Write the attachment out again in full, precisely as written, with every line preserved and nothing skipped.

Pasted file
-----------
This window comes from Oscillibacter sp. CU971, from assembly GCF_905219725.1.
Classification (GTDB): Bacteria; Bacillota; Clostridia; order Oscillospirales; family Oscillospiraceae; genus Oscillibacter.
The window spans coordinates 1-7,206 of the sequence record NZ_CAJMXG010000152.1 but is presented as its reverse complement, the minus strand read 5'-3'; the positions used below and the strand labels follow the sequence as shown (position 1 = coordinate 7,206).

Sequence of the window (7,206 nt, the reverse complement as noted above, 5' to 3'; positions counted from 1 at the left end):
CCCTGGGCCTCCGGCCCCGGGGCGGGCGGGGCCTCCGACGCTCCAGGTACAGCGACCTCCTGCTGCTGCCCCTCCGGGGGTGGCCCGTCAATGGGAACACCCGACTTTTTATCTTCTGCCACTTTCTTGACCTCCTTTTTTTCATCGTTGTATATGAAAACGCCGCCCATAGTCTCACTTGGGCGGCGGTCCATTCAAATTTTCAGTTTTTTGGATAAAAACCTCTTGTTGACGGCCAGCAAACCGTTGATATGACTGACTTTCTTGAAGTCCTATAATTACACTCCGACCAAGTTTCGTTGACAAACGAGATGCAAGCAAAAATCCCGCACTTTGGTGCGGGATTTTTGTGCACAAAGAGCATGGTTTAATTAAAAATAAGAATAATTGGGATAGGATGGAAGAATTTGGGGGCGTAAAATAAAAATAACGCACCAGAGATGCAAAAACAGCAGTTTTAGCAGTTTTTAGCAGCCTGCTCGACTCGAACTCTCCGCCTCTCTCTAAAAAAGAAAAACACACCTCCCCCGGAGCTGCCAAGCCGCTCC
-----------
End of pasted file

This window comes from Oscillibacter sp. CU971, from assembly GCF_905219725.1.
Classification (GTDB): Bacteria; Bacillota; Clostridia; order Oscillospirales; family Oscillospiraceae; genus Oscillibacter.
The window spans coordinates 1-7,206 of the sequence record NZ_CAJMXG010000152.1 but is presented as its reverse complement, the minus strand read 5'-3'; the positions used below and the strand labels follow the sequence as shown (position 1 = coordinate 7,206).

Sequence of the window (7,206 nt, the reverse complement as noted above, 5' to 3'; positions counted from 1 at the left end):
CCCTGGGCCTCCGGCCCCGGGGCGGGCGGGGCCTCCGACGCTCCAGGTACAGCGACCTCCTGCTGCTGCCCCTCCGGGGGTGGCCCGTCAATGGGAACACCCGACTTTTTATCTTCTGCCACTTTCTTGACCTCCTTTTTTTCATCGTTGTATATGAAAACGCCGCCCATAGTCTCACTTGGGCGGCGGTCCATTCAAATTTTCAGTTTTTTGGATAAAAACCTCTTGTTGACGGCCAGCAAACCGTTGATATGACTGACTTTCTTGAAGTCCTATAATTACACTCCGACCAAGTTTCGTTGACAAACGAGATGCAAGCAAAAATCCCGCACTTTGGTGCGGGATTTTTGTGCACAAAGAGCATGGTTTAATTAAAAATAAGAATAATTGGGATAGGATGGAAGAATTTGGGGGCGTAAAATAAAAATAACGCACCAGAGATGCAAAAACAGCAGTTTTAGCAGTTTTTAGCAGCCTGCTCGACTCGAACTCTCCGCCTCTCTCTAAAAAAGAAAAACACACCTCCCCCGGAGCTGCCAAGCCGCTCC